“Are you aware,” exclaimed Descourtis, as he rushed into the apartment of Cambaceres, who was at that moment conversing with the Count de Pere, “have you already been informed that this ceremony is really to take place to-morrow?”
“Yes, to-morrow is the fated day. To-morrow we are to be delivered over to the daggers of fanatics.”
“Is this the pardon that was promised us?”
“As for that,” exclaimed the Count de Pere (a good royalist), “I was not aware that there was an article in the constitution forbidding the reinterment of the mortal remains of the royal pair. The proceeding will be perfectly lawful.”
“It is their purpose to infuriate the populace,” exclaimed Descourtis, pale with inward agitation. “Old recollections are to be recalled and a mute accusation hurled at us. But we shall some day be restored to power again, and then we will remember also!”
Cambaceres, who had listened to this conversation in silence, now stepped forward, and, taking Descourtis’s hand in his own, pressed it tenderly.
“Ah, my friend,” said he, in sad and solemn tones, “I would we were permitted to march behind the funeral-car in mourning-robes to-morrow! We owe this proof of repentance to France and to ourselves!”
The solemn funeral celebration took place on the following day. All Paris took part in it. Every one, even the old republicans, the Bonapartists as well as the royalists, joined the funeral procession, in order to testify that they had abandoned the past and were repentant.
Slowly and solemnly, amid the ringing of all the bells, the roll of the drum, the thunders of artillery, and the chants of the clergy, the procession moved onward.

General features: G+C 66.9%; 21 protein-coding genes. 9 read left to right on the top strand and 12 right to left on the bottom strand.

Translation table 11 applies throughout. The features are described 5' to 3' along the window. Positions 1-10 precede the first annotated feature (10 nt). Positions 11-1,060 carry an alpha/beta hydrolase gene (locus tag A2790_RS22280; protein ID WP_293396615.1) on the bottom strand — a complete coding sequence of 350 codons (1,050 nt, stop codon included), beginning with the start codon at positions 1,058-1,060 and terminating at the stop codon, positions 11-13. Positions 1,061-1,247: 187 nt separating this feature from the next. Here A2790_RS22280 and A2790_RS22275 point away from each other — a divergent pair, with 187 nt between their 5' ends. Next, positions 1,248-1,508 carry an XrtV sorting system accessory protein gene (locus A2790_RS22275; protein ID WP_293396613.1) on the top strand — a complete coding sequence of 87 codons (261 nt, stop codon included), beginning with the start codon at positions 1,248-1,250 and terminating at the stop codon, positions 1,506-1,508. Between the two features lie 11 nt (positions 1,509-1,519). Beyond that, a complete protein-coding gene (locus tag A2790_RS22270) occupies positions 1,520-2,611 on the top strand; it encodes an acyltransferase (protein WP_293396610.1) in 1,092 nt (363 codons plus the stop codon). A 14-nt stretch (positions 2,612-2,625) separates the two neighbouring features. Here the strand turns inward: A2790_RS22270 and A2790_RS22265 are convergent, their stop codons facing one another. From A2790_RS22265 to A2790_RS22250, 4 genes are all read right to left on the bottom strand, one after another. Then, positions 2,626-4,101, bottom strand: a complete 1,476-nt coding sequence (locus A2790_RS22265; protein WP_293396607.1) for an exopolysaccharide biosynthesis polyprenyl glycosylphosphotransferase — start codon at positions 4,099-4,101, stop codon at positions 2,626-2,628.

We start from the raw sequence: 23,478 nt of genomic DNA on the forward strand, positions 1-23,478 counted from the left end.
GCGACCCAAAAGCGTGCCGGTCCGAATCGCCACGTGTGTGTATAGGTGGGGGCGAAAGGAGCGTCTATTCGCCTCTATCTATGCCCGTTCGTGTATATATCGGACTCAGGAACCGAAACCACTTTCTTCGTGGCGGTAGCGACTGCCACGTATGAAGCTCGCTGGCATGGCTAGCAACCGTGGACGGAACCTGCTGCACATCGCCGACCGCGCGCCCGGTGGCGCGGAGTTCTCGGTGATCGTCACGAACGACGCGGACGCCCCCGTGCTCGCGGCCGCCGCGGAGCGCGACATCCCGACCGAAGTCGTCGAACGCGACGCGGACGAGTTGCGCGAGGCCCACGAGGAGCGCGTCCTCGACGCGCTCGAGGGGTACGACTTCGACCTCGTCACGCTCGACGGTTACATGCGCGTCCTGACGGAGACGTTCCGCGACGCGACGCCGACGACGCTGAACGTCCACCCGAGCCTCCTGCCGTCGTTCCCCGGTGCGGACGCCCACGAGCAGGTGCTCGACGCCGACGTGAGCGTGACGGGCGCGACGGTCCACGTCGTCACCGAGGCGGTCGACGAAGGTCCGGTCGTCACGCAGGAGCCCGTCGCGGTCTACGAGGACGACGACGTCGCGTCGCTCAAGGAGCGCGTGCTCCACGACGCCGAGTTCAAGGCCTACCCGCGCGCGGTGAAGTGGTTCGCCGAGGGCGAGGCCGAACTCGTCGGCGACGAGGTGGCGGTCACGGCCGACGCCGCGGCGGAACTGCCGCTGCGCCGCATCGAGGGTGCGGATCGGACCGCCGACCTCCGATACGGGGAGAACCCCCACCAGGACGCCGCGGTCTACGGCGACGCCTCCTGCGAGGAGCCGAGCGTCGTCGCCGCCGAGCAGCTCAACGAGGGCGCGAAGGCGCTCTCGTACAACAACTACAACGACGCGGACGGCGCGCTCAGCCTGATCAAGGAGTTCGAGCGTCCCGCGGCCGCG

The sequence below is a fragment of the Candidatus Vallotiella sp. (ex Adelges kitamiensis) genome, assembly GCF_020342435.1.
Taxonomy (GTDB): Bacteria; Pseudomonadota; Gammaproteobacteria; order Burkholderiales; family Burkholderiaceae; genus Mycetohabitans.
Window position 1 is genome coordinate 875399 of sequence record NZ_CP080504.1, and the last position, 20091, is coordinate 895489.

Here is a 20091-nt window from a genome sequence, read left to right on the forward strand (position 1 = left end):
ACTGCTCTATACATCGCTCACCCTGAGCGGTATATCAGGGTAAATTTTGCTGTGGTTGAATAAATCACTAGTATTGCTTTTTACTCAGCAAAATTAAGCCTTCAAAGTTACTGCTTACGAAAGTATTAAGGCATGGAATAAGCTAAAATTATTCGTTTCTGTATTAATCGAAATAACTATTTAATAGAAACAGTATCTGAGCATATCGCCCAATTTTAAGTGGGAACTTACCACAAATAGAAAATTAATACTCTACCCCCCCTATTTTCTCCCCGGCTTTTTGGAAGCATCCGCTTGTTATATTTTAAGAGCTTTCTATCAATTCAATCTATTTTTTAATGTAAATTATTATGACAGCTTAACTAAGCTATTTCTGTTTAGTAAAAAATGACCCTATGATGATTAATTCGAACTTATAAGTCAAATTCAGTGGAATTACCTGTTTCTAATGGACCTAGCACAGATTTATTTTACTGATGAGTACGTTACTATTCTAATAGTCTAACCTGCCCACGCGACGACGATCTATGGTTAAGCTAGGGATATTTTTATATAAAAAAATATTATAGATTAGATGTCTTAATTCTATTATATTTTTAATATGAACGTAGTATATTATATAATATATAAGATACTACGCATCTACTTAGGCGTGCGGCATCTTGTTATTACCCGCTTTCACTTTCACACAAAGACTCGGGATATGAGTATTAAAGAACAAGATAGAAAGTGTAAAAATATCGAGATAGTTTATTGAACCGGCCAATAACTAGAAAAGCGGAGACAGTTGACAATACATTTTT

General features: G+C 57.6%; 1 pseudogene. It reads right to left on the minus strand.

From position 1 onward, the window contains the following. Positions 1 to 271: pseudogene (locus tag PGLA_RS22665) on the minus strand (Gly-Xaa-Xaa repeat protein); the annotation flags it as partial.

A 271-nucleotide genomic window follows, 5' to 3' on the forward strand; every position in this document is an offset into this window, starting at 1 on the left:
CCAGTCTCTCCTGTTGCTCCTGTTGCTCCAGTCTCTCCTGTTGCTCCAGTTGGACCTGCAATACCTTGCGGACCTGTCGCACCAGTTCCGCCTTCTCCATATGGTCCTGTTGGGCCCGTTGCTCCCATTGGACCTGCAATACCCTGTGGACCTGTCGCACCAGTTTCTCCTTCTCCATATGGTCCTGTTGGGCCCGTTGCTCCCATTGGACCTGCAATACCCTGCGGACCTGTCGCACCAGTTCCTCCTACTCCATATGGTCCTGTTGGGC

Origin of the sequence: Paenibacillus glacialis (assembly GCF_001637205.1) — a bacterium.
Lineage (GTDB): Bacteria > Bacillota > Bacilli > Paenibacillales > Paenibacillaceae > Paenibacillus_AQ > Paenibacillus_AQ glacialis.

The golden crown, which hung suspended over the funeral-car, shone lustrously in the sunlight. It had fallen from the heads of the royal pair while they still lived; it now adorned them in death.
Slowly and solemnly the procession moved onward; it had arrived at the Boulevards which separates the two streets of Montmartre. Suddenly a terrible, thousand-voiced cry of horror burst upon the air.
The crown, which hung suspended over the funeral-car, had fallen down, touching the coffins with a dismal sound, and then broke into fragments on the glittering snow of the street.
This occurred on the 21st of January; two months later, at the same hour, and on the same day, the crown of Louis XVIII. fell from his head, and Napoleon placed it on his own!
NAPOLEON’S RETURN FROM ELBA.
A cry of tremendous import reverberated through Paris, all France, and all Europe, in the first days of March, 1815. Napoleon, it was said, had quitted Elba, and would soon arrive in France!
The royalists heard it with dismay, the Bonapartists with a delight that they hardly took the pains to conceal.